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Britain's counter-terrorism police officers launch 60-second security plan

Britain's counter-terrorism police officers launch 60-second security plan
The aim of the 60-second checklist for staff in shops would be to prevent widespread panic during reports of a marauding terror attack when rumours of terrorists on the loose spread like wildfire on social media platforms. (Image Credit: Reuters)

Britain's counter-terrorism police officers on Monday launched a new 60-second security plan as part of a "Protect and Prepare" campaign for retail stores on the country's high streets, which will be flooded with shoppers in the lead up to Christmas.

The aim of the 60-second checklist for staff in shops would be to prevent widespread panic during reports of a marauding terror attack when rumours of terrorists on the loose spread like wildfire on social media platforms.

It involves staff ensuring they have a clear understanding about who is in charge of emergency plans, know when it is appropriate to evacuate a store and when it is best to order a lockdown and tell shoppers to stay put. They will also be asked to familiarise themselves with all the best places to hide in the shop in the event of a marauding terrorist attack.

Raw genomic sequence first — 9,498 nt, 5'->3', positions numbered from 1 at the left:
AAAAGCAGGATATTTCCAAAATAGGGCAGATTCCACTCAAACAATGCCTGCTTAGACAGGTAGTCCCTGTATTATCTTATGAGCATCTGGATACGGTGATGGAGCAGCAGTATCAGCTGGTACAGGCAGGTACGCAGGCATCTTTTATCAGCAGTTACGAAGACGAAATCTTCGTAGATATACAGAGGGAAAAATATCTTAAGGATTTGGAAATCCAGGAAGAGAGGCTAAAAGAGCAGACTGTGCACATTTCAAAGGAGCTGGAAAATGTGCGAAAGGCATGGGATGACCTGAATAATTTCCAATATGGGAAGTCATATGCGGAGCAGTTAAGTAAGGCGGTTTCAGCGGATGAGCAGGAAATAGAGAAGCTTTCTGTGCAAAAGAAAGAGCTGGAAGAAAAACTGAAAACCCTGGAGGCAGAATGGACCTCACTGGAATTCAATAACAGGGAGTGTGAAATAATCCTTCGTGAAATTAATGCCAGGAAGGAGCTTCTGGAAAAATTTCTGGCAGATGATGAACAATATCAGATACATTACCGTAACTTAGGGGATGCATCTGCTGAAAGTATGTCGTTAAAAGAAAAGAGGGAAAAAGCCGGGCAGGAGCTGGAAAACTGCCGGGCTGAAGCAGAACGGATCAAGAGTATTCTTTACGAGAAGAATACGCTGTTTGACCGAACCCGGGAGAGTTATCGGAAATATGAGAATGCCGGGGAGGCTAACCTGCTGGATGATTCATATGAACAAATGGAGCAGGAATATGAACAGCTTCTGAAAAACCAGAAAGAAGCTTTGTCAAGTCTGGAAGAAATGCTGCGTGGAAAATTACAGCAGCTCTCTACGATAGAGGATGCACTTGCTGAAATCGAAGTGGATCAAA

"As people are enjoying the festive season, they will see a visible security presence with police patrols and additional security in crowded places," said Chief Superintendent Nick Aldworth, the UK's National Coordinator for the Protect and Prepare campaign.

"Unpredictable deployments across the UK will also provide an additional layer of protection, with specially-trained uniformed and plainclothes officers working to deter, detect and disrupt hostile reconnaissance and encourage the public and businesses to be their extra eyes and ears and report anything that doesn't feel right," he said.

Aldworth made specific reference to an incident last year on London's famous shopping hub of Oxford Street when a fight at a Tube station caused panic when people believed that a terrorist attack had occurred.

In the rush to keep themselves safe, some people suffered serious injuries and businesses were severely disrupted. It later emerged to be a false alarm, which multiplied with social media posts.

He said: "By working alongside those businesses, we have learnt from that experience and I believe that our 60-second check will better prepare us to deal with something similar in the future.

"I want staff working in crowded places to know who is appointed to make decisions on the shop floor, how to enter and exit a building in an emergency, how to lock down or where to hide if needs are."

Britain's terror threat level remains at "severe", which means an attack is highly likely, after five terror attacks over last year. Scotland Yard and intelligence officials have previously confirmed that at least 17 plots were foiled since March 2017.

(With inputs from agencies.)

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